Scientist of the Day - Dixon Lanier Merritt
Dixon Lanier Merritt, an American journalist, died Jan. 9, 1972, at age 92. Merritt spent his entire career in Tennessee, where he edited and contributed columns to the Nashville Tennessean and the Lebanon Democrat, wrote a regional history of his local county, and co-wrote a history of the state of Tennessee. He was also a birder, founding the Tennessee Ornithological Society, which may have been the inspiration for Merritt’s most memorable contribution to American culture, a single limerick, called “The Pelican.” Here it is, in its five-line entirety:
The Pelican by Dixon Lanier Merritt
A wonderful bird is the pelican
His bill will hold more than his belican
He can take in his beak
Enough food for a week
But I'm damned if I see how the helican!
This is one of the best-known of the non-naughty limericks and is often attributed to Ogden Nash or Edward Lear, but incorrectly so – it was written by Merritt around 1910. Merritt apparently wrote other limericks, but I have been unable to find any of them – he seems to have been a one-poem wonder. Since we like to have some images in these posts, we opened with a hand-colored lithograph of two Dalmatian pelicans, drawn by Edward Lear, and included in volume 5 of The Birds of Europe, by John and Elizabeth Gould (1837). We own this work, but it has not yet been digitized, so we show the plate from the Smithsonian Libraries, scanned for the Biodiversity Heritage Library. We did a post once on Lear’s bird art, which you can see here.
We chose this Lear pelican (Lear did two of them for Gould), rather than, say, an Audubon pelican, not only because the pelican limerick has often been attributed to Lear (Lear did write limericks), but also because Lear wrote a pelican poem of his own, famous in its own right, called "The Pelican Chorus". It is not a limerick but a nonsense poem, first printed (with Lear's own drawing of a pelican and a dandified king of the cranes) in Lear's Laughable Lyrics. A Fourth Book of Nonsense Poems, Songs, Botany Music, &c (1877). Here is the first verse and chorus.
The Pelican Chorus, by Edward Lear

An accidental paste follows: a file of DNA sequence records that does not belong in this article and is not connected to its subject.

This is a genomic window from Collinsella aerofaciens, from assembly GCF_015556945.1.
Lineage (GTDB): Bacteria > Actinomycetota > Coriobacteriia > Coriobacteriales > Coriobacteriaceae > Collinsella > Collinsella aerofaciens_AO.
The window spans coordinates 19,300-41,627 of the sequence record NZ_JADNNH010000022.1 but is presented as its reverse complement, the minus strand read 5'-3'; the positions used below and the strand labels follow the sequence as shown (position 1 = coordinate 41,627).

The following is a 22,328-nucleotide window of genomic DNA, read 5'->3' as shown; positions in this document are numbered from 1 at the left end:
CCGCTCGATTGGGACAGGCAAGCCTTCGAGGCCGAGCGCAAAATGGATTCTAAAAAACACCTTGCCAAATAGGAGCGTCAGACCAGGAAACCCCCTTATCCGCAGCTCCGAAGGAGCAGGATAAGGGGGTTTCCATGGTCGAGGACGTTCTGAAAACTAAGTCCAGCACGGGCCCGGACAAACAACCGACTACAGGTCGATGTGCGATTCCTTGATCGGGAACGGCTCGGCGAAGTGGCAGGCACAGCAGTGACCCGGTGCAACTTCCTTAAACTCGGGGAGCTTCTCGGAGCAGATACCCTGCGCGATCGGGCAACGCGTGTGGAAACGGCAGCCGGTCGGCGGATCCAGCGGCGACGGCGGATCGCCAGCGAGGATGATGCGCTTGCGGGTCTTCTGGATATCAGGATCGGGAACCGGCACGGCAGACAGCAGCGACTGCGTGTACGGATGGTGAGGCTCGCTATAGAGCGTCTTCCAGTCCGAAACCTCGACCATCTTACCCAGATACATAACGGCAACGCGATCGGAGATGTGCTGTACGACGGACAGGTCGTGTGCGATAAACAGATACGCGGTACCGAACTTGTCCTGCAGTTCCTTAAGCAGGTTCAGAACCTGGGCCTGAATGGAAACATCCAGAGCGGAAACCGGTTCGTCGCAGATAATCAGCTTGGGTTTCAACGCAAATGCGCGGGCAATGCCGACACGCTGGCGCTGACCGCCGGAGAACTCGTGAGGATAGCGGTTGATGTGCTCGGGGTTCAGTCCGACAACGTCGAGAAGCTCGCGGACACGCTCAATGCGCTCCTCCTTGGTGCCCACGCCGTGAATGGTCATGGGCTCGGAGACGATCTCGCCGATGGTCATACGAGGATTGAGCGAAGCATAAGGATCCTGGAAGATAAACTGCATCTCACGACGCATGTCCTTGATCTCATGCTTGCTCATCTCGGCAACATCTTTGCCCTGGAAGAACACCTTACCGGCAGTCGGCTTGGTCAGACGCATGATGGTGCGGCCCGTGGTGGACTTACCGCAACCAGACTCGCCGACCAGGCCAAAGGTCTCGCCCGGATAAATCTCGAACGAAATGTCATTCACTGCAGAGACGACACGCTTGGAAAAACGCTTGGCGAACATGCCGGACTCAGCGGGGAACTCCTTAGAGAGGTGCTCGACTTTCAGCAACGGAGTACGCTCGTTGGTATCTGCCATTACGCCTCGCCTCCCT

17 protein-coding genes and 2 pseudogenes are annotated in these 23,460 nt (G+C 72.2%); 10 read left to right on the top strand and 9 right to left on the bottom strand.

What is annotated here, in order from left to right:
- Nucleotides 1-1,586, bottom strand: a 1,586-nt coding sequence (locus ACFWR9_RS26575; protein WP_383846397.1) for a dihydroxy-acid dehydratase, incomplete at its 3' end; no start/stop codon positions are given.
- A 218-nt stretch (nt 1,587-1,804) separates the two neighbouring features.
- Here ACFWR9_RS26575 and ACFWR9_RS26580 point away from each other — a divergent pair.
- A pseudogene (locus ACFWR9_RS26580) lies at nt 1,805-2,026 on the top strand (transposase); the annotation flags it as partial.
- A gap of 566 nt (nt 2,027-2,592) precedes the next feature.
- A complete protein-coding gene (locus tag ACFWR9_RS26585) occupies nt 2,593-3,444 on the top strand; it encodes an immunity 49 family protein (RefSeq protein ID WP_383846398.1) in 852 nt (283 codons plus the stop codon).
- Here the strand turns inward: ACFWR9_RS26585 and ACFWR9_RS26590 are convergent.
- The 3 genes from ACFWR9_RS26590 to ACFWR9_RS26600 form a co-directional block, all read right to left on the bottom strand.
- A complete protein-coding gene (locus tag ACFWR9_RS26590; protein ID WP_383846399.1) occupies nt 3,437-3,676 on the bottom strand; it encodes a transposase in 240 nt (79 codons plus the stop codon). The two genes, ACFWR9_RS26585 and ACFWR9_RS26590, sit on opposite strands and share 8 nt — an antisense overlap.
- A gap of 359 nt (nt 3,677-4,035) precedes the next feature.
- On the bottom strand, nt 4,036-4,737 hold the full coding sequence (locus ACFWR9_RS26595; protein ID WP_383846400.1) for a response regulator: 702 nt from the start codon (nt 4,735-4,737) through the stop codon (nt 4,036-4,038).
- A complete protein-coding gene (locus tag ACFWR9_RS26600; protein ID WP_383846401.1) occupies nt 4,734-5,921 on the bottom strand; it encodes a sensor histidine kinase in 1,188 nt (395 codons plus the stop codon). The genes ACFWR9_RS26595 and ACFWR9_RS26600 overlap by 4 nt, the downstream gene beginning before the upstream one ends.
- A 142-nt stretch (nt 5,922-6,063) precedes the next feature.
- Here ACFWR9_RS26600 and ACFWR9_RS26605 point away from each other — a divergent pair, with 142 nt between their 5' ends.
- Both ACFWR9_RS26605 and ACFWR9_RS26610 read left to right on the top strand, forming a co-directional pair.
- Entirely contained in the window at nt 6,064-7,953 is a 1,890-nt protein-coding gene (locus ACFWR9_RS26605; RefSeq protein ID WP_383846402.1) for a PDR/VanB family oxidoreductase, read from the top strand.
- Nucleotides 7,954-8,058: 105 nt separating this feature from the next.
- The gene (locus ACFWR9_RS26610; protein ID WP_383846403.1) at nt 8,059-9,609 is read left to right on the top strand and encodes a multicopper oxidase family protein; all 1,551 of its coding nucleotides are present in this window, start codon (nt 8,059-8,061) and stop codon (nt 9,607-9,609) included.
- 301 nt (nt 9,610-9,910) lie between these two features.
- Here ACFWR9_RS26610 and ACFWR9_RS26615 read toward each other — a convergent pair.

King and Queen of the Pelicans we;
No other Birds so grand we see!
None but we have feet like fin
With lovely leathery throats and chins!
Ploffskin, Pluffskin, Pelican jee!
We think no Birds so happy as we!
Plumpskin, Ploshkin, Pelican jill!
We think so then, and we thought so still!
There are many more verses, which you can read at this link. Lear's original drawing for the printed poem (second image) is in the Houghton Library at Harvard. But now back to Merritt.
When Merritt died in 1972, the New York Times ran an obituary (Jan. 11, 1972; third image), for which they managed to squeeze "The Pelican" into the headline, spelled out in full, unlike Merritt's name, which had to be shortened, indicating that his pelican had overtaken his persona.
We have just one photo of Merritt, a very stiff one, but it is far better than nothing. He was buried in the town cemetery in Lebanon, Tennessee. Forty years after his death, in 2012, a memorial sculpture was erected in his honor at Cedars of Lebanon State Park, where the nature center was named in Merritt’s honor. Considering that “The Pelican” is much better known than Merritt, it seems appropriate that the sculpture portrays, not Merritt, but the bird (fifth image).
William B. Ashworth, Jr., Consultant for the History of Science, Linda Hall Library and Associate Professor emeritus, Department of History, University of Missouri-Kansas City. Comments or corrections are welcome; please direct to email@example.com.